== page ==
Contemporary Issues in the Ethics of Data Analytics in Ride-Hailing Service

Contemporary Issues in the Ethics of Data Analytics in Ride-Hailing Service

Victor Chang (International Business School Suzhou, Xi'an Jiaotong-Liverpool University, Suzhou, China), Yujie Shi (International Business School Suzhou, Xi'an Jiaotong-Liverpool University, Suzhou, China) and Xuemin Li (International Business School Suzhou, Xi'an Jiaotong-Liverpool University, Suzhou, China)
Copyright: © 2019 |Pages: 14
DOI: 10.4018/IJoSE.2019070105
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Big data technology has brought about the establishment of transportation network companies (TNCs), such as Uber in the USA, and Didi in China, who provide the ride hailing services (RHS's) which allows the individuals to act as independent contractors serving customers via a smartphone app. The RHS system installed gigantic databases which can store enormous data and its equipment can collect various kinds of data at any time. Additionally, data analysis technologies in TNCs such as behavioral analysis, heatmap optimization surge pricing and the automatic order assignment mechanisms, can make the RHS more efficient. However, along with achievements big data technology offers, we are struggling towards the ethical problems, including privacy, inequity and safety.
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1. Introduction

New big data technology primarily is in the form of computing power and widespread access to the Internet through computers and mobile phone devices. Many services can generate data, whose analysis has played important roles, such as analysis of patterns and correlations can be used to interpret meanings behind the scene (Mai, 2015). There are five characteristics of big data called 5V: volume, variety, velocity, variability, veracity. Volume means that the value and potential information of the considered data can be determined by the size of data. Variety means the diversity of data. Velocity means the speed of capturing data. Variability means that the process to deal with data can be impeded due to the inconsistency of the data set. Veracity means the quality of data. A suitable example is as follows. The traditional taxi service requires drivers to drive around the streets to find potential passengers according to their intuition and the adoption of beckon-to-stop model, an order-taking oriented approach. The previous way is pretty time-wasting and high-cost for drivers, and it is not effective for customers, for example, if passengers want to take a taxi, but there is no taxi around, they have to wait or walk for a long distance to take a car. In this case, the application of electronic devices and high-end networking technology can turn the traditional taxi patterns into predictable movements, eventually this can be similar to forecasted automation (Zhou et al., 2016). To make this happen, an online provider system for ride hailing service (RHS) can be used. It can play the role of matchmaker, broker or intermediary between the potential passengers and the “third party” private drivers (Ng, 2016). All services and systems should be integrated, so that it is convenient to use and get things done. Similar to smart phones today, each smart phone can provide different functions beyond just calling and receiving phone calls. While the technology has advanced, this phenomenon of getting integrated product and services is unavoidable and more common to happen.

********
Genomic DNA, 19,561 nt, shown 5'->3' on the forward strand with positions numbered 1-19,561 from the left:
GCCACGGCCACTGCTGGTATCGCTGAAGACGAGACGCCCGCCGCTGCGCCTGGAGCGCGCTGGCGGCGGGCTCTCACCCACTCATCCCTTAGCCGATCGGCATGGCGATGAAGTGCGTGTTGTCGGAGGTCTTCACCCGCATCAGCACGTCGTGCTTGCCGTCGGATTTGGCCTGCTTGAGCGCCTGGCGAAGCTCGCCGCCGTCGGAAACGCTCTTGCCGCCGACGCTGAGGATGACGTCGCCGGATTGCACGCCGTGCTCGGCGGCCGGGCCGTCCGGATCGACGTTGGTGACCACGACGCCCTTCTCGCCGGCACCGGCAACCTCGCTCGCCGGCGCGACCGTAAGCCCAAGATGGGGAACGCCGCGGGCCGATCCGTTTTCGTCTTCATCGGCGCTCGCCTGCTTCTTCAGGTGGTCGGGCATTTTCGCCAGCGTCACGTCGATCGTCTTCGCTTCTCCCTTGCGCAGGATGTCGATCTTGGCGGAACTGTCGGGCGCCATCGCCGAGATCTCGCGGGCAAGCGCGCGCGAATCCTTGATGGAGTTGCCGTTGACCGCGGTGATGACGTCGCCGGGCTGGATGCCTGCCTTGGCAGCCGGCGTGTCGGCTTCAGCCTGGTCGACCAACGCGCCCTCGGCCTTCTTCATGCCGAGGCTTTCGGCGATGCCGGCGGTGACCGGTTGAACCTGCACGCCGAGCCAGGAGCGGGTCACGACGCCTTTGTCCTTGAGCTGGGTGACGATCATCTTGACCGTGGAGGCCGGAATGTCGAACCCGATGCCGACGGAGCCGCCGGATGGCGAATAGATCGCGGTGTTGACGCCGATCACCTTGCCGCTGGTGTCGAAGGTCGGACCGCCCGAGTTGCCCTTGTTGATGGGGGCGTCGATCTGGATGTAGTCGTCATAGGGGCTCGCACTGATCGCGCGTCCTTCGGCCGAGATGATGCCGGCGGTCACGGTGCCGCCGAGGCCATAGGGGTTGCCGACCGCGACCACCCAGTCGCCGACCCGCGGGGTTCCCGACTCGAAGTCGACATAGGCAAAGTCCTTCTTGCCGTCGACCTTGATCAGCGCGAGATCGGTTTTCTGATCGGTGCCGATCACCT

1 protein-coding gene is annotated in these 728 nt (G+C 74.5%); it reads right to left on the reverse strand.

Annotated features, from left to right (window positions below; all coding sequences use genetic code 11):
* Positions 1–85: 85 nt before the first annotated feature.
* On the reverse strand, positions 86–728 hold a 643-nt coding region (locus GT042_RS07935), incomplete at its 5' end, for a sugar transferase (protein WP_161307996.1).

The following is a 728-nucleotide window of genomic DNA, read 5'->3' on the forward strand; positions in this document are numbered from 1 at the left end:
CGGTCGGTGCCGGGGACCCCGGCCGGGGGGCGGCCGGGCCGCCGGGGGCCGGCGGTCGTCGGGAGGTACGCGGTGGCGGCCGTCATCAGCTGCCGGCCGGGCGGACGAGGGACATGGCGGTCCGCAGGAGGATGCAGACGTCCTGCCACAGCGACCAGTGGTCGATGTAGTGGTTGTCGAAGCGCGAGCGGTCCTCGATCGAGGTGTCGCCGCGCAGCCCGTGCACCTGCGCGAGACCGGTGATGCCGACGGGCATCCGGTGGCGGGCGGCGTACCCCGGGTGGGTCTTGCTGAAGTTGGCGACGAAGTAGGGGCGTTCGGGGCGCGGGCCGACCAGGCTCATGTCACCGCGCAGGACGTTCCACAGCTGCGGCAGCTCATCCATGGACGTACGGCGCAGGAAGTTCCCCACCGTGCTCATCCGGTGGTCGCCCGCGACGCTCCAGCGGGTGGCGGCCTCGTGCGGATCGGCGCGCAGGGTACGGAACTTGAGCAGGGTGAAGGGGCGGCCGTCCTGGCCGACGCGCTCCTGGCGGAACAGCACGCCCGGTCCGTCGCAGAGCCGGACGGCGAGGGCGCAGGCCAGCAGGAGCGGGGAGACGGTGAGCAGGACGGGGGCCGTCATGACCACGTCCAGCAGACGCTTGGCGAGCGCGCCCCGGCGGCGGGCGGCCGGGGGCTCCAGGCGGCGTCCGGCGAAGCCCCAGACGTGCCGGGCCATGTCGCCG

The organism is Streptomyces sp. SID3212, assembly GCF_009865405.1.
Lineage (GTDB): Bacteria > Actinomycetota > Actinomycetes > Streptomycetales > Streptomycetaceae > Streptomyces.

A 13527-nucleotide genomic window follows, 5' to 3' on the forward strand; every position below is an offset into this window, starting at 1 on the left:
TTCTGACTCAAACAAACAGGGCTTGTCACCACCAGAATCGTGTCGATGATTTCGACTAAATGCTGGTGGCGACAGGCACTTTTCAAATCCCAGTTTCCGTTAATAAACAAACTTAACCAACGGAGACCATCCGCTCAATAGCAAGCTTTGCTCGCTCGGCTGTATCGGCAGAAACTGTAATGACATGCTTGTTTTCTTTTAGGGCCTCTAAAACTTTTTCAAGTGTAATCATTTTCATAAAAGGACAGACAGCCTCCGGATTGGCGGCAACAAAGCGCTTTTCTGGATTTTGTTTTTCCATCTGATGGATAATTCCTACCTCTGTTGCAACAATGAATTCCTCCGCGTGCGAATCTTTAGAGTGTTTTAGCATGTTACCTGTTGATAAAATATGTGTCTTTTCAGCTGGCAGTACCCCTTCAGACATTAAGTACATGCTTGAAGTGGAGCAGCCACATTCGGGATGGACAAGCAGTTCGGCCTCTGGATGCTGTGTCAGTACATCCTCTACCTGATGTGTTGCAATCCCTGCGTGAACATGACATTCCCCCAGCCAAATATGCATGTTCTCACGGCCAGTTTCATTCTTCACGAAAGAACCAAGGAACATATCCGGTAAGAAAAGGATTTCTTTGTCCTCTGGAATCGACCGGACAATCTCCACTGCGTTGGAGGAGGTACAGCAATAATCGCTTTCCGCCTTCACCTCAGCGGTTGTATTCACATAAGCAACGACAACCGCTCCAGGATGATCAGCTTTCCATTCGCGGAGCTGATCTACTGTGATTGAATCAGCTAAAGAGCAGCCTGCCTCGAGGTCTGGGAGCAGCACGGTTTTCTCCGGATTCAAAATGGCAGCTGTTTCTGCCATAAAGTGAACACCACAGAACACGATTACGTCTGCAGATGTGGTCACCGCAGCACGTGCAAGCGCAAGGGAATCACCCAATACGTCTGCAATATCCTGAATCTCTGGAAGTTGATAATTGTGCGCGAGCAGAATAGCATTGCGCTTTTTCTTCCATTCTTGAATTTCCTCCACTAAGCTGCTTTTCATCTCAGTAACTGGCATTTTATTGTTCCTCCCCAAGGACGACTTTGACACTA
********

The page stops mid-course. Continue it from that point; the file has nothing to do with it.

In general, an online provider system for RHS involves three parties: drivers, a service provider (SP) and riders corresponding to driver mobile terminal, terminal processing server, and passenger mobile terminal, as shown in the Figure1 respectively (Pham et al., 2017). Explanations for each component and how RHS can function is described as follows. Both drivers and passengers can download the smartphone apps, GPS and Network communication technology are used to collect and transmit data to support the service. There are databases, network communication module and trade processing module in terminal processing server (Ng, 2016). The gigantic database contains all the information of participants, and the information is delivered and received by the communication module in the drivers’ and passengers’ apps. The passengers will generate an order according to his location delivered to the online transportation platform, and the platform will find a suitable driver for him, who is nearby. Meanwhile, the trade processing module is responsible for the trading connection between drivers and passengers (Chen et al., 2017). The collaboration of these parts makes the complete system run efficiently. Functionality of this system is useful and convenient since it allows users to get a private car at anywhere and anytime with lower costs than taxis via their smart phone apps. The RHS can serve users the purpose of convenience to get private cars with lower costs. However, there are some ethical concerns for the RHS system. Millions of personal information can be obtained without any legal restrictions and with very low cost. This means that service providers and drivers know details of their customers. They can sell to any third parties under certain ways to cover their identities and responsibilities from legal bidding. Private drivers and companies can get more revenues and sources of income by providing these services. In some countries such as China, drivers need to have a separate application authorized by the local government in order to be on the list.

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